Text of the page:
Reply To: Napoleonic Era Ship Manoeuvrability

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Malcolm Lewis

    There is no doubt that British naval ships manoeuvrability had greatly improved by the end of the 18th century. This was due to a number of factors including better hull design introduced by Sir Thomas Slade when he became Surveyor of the Navy in 1756 along with William Bately. As Deputy Surveyor at Plymouth Dockyard he made a particular study of captured French warships and incorporated many hull features of the French ships in his designs when he was appointed Surveyor of the Royal Navy. These included Third Rate 74s and the fifth HMS Victory, a 100-gun First Rate and Nelson’s Flagship at the Battle of Trafalgar. She was the largest ship in the world when launched in 1765. Previously the 100-gun ships were considered unhandy but what became Slade’s masterpiece proved excellent to manoeuvre.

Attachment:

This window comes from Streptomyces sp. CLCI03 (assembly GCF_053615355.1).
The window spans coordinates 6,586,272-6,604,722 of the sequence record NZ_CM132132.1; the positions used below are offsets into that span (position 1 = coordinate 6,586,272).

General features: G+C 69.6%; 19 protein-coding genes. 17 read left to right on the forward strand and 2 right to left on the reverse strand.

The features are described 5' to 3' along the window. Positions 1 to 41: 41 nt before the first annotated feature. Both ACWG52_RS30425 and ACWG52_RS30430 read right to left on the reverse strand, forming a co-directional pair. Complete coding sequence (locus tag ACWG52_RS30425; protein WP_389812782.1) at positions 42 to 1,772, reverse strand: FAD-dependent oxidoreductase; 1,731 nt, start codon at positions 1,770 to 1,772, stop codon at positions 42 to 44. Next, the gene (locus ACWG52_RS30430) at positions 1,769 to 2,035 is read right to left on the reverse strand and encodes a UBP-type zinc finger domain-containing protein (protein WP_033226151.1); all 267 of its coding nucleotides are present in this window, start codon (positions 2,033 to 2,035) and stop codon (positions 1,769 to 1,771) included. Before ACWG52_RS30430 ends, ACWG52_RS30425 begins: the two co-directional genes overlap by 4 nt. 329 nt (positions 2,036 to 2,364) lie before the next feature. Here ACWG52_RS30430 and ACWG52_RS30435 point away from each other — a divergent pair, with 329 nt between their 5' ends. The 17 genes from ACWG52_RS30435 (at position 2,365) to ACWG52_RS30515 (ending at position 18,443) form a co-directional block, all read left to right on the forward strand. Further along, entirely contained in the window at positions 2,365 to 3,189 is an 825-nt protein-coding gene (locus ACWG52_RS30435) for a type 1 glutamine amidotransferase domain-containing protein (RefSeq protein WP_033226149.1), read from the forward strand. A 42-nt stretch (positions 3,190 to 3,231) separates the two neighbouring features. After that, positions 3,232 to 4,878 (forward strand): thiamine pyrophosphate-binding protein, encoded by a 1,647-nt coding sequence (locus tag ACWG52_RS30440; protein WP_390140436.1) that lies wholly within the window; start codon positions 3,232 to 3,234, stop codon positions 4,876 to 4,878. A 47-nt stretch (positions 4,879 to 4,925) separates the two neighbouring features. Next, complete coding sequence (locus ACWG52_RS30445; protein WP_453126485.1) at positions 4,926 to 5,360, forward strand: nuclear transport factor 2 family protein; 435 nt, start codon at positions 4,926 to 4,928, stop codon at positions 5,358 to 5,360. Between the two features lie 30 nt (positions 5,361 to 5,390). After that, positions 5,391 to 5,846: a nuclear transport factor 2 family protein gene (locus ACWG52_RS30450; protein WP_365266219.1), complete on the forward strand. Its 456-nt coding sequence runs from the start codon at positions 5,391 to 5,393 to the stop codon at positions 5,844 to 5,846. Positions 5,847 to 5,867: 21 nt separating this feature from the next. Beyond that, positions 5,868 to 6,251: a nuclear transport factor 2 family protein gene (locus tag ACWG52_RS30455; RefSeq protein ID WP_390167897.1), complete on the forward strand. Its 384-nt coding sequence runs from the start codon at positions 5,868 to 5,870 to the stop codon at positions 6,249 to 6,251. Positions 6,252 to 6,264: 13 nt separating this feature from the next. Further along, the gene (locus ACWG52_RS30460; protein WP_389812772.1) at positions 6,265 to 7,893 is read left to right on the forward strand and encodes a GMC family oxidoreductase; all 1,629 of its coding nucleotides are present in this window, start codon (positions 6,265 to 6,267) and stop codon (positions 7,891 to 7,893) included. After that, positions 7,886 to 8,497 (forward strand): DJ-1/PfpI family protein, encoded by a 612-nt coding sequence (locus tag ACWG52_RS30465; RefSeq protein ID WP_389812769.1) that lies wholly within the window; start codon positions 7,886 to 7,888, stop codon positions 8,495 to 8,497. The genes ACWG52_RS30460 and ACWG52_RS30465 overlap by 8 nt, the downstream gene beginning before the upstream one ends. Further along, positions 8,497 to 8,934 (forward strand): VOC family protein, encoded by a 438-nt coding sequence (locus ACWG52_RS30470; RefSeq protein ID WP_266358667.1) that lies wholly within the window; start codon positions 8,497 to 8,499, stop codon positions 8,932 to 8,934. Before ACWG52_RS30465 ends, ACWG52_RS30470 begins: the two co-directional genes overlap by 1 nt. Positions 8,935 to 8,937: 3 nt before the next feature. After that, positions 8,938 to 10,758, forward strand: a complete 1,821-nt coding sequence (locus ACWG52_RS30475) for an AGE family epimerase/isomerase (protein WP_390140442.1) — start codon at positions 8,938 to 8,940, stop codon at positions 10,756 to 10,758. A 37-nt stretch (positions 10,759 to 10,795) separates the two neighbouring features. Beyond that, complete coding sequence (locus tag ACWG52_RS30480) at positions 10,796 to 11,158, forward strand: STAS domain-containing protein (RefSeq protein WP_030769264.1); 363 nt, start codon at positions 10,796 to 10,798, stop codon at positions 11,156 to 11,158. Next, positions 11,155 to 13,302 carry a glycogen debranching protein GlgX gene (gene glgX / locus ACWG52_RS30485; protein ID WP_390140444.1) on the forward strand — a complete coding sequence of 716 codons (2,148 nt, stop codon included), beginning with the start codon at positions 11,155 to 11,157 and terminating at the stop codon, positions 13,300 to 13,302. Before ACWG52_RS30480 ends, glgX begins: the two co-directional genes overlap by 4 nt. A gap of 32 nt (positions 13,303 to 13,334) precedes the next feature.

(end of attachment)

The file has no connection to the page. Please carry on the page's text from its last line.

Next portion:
From the 1780s Navy ships were coppered to prevent rot and growth of weed that slowed them down. Whilst it was immensely costly to copper the fleet the benefits weighed in favour and vastly improved the speed and manoeuvrability of ships when in action.
    Wooden ships were vulnerable to damage if mishandled or caught unawares by severe weather. Ships captains were instructed to wear their ships rather than tack “unless in the chase”.
    Whilst it is possible to find information about ships’ speeds actual mobility seems more difficult to measure. Much depended on weather conditions, tides and currents. John Harland’s Seamanship in the Age of Sail (Conway Maritime Press 1984-1996 Chapter 17 Heaving to) so well describes the skills required to handle a large square-rigged ship without the assistance of an engine or a tug. Anyone who has sailed even a small sailing craft without an engine knows how challenging this can be on occasion.